From April until mid-July, between 500,000 and a million Rwandans, predominantly Tutsis, were killed in Rwanda. It was killing on a devastating scale, scope, and speed. In October, the UN Security Council extended the mandate of the ICTY to include a separate but linked tribunal for Rwanda, the International Criminal Tribunal for Rwanda (ICTR), located in Arusha, Tanzania.
1998: First conviction for genocide
On September 2, 1998, the ICTR issued the world’s first conviction for genocide in an international tribunal when Jean-Paul Akayesu was judged guilty of genocide and crimes against humanity for acts he engaged in and oversaw as mayor of the Rwandan town of Taba.
Through an international treaty ratified on July 17, 1998, the International Criminal Court was permanently established to prosecute genocide, crimes against humanity, and war crimes. The treaty reconfirmed the definition of genocide found in the 1948 Convention on the Prevention and Punishment of the Crime of Genocide. It also expanded the definition of crimes against humanity and prohibits these crimes during times of war or peace.
While the ICTY and ICTR, other ad hoc tribunals, and the International Criminal Court have helped establish legal precedents and can investigate crimes within their jurisdictions, punishment of genocide remains a difficult task. Even more difficult is the continuing challenge to prevent genocide.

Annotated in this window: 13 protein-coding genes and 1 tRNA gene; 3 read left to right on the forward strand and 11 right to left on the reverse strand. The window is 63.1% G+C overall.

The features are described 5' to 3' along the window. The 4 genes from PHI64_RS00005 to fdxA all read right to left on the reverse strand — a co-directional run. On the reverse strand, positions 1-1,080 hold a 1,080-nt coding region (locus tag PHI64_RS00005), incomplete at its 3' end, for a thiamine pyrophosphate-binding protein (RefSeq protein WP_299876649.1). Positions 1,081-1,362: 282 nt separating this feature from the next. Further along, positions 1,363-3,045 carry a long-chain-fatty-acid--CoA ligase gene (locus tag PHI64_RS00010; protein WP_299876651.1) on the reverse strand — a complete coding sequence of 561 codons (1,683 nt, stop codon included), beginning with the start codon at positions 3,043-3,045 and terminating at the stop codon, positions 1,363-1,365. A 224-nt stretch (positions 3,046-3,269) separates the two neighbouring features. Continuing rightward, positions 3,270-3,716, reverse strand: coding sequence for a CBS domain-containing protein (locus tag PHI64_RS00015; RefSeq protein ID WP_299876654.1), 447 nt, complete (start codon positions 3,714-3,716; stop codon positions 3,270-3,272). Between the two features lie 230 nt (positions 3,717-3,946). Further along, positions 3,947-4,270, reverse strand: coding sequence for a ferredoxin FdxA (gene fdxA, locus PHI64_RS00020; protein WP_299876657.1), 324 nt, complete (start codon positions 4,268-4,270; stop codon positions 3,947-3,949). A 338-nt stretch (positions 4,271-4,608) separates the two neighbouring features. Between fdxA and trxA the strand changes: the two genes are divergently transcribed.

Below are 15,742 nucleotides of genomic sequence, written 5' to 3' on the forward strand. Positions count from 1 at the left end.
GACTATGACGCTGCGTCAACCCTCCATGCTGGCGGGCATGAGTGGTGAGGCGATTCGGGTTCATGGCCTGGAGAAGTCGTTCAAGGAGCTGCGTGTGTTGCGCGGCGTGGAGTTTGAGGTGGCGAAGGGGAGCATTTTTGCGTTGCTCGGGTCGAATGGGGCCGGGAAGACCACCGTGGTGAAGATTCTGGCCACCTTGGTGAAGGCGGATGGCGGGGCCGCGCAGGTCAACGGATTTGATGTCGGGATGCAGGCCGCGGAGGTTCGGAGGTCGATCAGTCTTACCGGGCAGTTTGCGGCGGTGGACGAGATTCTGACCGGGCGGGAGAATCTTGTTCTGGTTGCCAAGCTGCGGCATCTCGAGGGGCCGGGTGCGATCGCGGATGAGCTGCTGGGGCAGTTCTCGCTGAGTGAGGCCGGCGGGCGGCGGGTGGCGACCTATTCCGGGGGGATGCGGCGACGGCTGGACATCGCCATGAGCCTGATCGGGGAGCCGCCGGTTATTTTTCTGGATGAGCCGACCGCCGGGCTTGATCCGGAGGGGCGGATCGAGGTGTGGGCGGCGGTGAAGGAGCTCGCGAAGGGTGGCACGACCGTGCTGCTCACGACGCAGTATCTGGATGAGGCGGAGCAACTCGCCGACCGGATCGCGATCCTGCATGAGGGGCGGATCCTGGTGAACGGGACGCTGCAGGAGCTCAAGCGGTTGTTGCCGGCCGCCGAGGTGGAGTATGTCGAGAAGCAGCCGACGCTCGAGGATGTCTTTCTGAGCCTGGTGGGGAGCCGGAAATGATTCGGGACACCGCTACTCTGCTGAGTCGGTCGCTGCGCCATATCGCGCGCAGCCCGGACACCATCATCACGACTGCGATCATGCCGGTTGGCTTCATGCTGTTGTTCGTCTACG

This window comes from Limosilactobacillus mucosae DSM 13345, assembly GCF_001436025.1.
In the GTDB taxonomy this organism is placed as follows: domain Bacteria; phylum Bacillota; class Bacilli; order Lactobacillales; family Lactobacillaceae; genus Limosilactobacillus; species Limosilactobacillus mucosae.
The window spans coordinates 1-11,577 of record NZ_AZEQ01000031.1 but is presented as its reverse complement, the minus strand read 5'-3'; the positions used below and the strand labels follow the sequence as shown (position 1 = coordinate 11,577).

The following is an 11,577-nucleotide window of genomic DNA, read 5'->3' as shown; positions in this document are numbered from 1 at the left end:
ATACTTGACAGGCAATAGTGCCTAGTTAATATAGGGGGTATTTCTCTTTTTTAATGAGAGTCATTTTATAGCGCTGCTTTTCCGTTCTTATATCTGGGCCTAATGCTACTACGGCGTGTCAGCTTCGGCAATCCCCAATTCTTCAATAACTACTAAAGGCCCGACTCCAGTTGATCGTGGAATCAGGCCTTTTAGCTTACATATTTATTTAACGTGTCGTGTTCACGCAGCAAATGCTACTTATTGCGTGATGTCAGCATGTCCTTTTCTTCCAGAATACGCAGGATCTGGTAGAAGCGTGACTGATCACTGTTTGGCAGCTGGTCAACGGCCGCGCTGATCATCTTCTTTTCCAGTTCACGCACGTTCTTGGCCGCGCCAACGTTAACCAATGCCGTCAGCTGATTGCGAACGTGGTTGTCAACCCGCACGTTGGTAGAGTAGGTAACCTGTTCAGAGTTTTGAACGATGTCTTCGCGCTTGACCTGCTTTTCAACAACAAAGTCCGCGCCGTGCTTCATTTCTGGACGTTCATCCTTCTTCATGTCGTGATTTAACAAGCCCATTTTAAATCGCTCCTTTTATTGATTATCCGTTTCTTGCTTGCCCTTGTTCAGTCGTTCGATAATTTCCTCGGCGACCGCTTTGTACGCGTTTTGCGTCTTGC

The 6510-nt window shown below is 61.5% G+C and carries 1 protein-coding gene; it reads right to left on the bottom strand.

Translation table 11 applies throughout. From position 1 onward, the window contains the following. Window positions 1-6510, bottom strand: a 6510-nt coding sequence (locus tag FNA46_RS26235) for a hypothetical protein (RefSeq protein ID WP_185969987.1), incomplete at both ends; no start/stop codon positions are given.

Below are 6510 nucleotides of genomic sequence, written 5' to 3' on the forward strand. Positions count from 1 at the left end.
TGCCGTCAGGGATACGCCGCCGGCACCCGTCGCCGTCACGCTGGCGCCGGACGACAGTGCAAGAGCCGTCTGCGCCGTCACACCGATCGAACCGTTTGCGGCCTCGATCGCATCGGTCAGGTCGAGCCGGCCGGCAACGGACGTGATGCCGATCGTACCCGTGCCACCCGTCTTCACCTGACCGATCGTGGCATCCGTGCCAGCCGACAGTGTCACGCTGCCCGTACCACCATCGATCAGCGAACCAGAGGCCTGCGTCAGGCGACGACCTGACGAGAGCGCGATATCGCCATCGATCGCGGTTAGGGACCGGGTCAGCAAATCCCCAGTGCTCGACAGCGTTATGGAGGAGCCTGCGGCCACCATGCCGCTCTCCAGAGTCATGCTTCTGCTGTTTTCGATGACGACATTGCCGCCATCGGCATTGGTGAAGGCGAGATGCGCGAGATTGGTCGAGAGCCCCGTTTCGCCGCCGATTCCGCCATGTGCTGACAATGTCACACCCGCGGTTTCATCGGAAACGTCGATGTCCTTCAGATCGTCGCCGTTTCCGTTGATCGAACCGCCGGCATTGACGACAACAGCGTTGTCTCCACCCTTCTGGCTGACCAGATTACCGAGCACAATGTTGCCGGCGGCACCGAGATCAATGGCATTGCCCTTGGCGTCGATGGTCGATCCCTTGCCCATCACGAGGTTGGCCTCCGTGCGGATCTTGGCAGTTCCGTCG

2004: Genocide in Darfur
For the first time in US government history, an ongoing crisis was referred to as a "genocide." On September 9, 2004, Secretary of State Colin Powell testified before the Senate Foreign Relations Committee that "We concluded—I concluded—that genocide has been committed in Darfur and that the Government of Sudan and the Janjaweed bear responsibility—and that genocide may still be occurring."
March 17, 2016: Genocide in Iraq and Syria
Secretary of State John Kerry announced that the self-proclaimed Islamic State (IS) had committed genocide against Yezidi, Christian, and Shia Muslim populations in areas under its control across Syria and Iraq. This is the first time in more than a decade that the United States has declared genocide. Secretary Kerry also stated that IS committed "crimes against humanity and ethnic cleansing directed at these same groups and in some cases also against Sunni Muslims, Kurds, and other minorities."